This morning I was frustrated with some silly things. Primarily technology, and the spotty internet, and my inability to finish my silly blog because of the aforementioned silly things.

Then we got on the bus and made the winding trip up the side of Mount Arbel. From the parking lot, it is a fairly steep uphill slope on a gravel path to reach the top. The path isn’t scary; it’s not on the side of the cliff, in fact it’s in a wide open area. For a while you can’t even tell you’re walking up to the top of a cliff. As you walk (or…huff and puff) up the pathway, a beautiful meadow stretches out to your right, with green grass waving in the breeze and wildflowers dotting the landscape. You can see the Galilean hillside stretching away to your right. As you climb, to your left it becomes apparent that there is a drop-off, and far below you can see crisscrossing roads, neat patches of farmland, modern communities, and the northwestern shore of the Sea of Galilee.

On the way up Arbel

Some of us were tempted to stop climbing, but I had been to the top last year, so I promised them – “It’ll be worth it!” So we pressed on, and it was.

Keep going!

The top of Mount Arbel presents sweeping views of the entire northern tip of the Sea and all of the countryside around it. As I stood (far from the edge) looking down, I felt really small. I imagined the storm that rose suddenly on the Sea as Jesus and His disciples were crossing to the other side. I could almost see the waves and the rain and the flashes of lightning. Imagining the immediate calm after Jesus’s simple words, “Peace! Be still,” (Mark 4:39) was so convicting to my heart, after my trivial frustrations.




Then we gathered not far from the edge, and John told us he wanted us to remember two things: power, and perspective. Mark 6:46 tells us that during Jesus’ ministry, while surrounded by the lost, the needy, the sick, the demanding, the disbelieving, He went up on the mountain to pray, and it was likely this mountain.

Gathering at the top
John showing us something on a map

He reminded us to remember the immense power of Jesus; His complete lack of fear in the face of earthly elements and spiritual struggles. He walked on water through storms, fed crowds when it seemed there was no food, raised the dead back to life, yet He was a servant: humble, compassionate, and caring.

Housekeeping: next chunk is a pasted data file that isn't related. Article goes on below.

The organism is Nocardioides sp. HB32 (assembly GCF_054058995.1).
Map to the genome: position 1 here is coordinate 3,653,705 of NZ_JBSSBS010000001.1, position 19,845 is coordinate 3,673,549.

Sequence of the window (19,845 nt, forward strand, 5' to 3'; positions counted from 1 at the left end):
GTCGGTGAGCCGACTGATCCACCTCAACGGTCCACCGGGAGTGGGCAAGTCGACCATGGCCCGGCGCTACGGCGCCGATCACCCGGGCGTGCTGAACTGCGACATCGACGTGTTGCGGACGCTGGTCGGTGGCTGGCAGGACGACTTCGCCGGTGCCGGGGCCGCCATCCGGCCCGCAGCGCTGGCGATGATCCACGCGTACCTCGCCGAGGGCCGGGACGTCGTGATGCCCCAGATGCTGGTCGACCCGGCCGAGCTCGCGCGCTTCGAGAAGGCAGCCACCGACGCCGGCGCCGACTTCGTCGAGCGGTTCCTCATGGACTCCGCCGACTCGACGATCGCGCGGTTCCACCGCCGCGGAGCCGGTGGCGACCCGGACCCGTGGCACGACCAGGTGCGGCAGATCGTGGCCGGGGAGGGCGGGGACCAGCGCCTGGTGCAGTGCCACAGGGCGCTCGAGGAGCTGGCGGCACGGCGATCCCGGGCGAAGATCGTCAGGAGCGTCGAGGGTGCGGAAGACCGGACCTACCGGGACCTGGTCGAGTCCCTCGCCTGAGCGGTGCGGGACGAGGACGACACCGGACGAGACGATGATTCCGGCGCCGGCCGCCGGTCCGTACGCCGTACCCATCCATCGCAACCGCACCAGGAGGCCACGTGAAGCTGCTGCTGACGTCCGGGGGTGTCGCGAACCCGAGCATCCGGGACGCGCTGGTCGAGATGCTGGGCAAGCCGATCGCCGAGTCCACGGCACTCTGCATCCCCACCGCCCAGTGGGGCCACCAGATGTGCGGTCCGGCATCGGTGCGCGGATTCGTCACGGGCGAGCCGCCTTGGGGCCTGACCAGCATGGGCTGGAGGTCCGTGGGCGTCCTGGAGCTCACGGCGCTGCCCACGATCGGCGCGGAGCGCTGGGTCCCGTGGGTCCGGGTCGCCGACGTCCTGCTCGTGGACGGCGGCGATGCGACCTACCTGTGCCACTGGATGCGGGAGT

What hit my heart was the word perspective. Not just about my annoyances, but perspective in daily life overall. In the storm recorded in Mark 6:48,  Jesus noticed that His disciples were “making headway painfully, for the wind was against them,” and He walked on the water to them. “He meant to pass by them, but when they saw Him walking on the sea they thought it was a ghost,” and they were afraid. Why did He mean to pass by them? It doesn’t say. Maybe He intended to let them work through the struggle, and he would wait for them on the other side. But when He saw their fear, He spoke to them and told them not to be afraid, and then He got into the boat with them, and the wind calmed.

Sometimes I feel like we struggle through life, making headway painfully, or making no headway at all. We may be fighting against things we can’t control, and we feel helpless in the face of those things. Some are truly heartbreaking and painful, and simply overwhelm us. But some of the things we are fighting, when we are honest with ourselves, are truly insignificant. The perspective we realize, when we sit back and look at it, is that Jesus has power to calm any storm. It may not be as quickly as we wish, or in the way that we wish, but standing on the mountain and viewing the scene below reminds us that for Him, nothing is impossible. “Take heart, it is I. Do not be afraid.”

Take heart, it is I. Do not be fearful.

Take heart, it is I. Do not be anxious.

Take heart, it is I. Do not be discouraged.

He sees, and He cares.

Immediately after calming the storm and the disciples’ fear, Mark 5 tells us that they came to the other side of the sea and were met by a man possessed, tortured by an unclean spirit. What a miserable existence his must have been, living among tombs, with others trying to subdue and shackle him, and crying out and cutting himself. When Jesus cast out the unclean spirit, the man finally had peace, and begged Jesus to allow him to be with Him. But Jesus said, “Go home to your friends and tell them how much the Lord has done for you, and how he has had mercy on you.”

This is our reason for being here. John told us to take pictures with our heart. To meditate on what Jesus has done for us and to tell others the personal impact He has had on us. To remember how He has blessed us – He has redeemed us! Walking where He walked helps remind us to keep perspective.

“There is a river whose streams make glad the city of God, the holy habitation of the Most High. God is in the midst of her; she shall not be moved; God will help her when morning dawns. The nations rage, the kingdoms totter; He utters His voice, the earth melts. The Lord of hosts is with us; the God of Jacob is our fortress.” Psalm 46:4-7

Jason said tonight, in nine words better than I could have ever explained it – “I got it before, but now I SEE it!”

From the shore of the Sea, you can see the cliff face of Mt. Arbel to the left

Day four in the Galilean hill country was a powerful one. We began the day at the end of a pier on the western side of the Sea of Galilee, looking to the east and watching the day arrive. I tried to jot down some notes on my phone, so you could all see it too, but words cannot do it justice.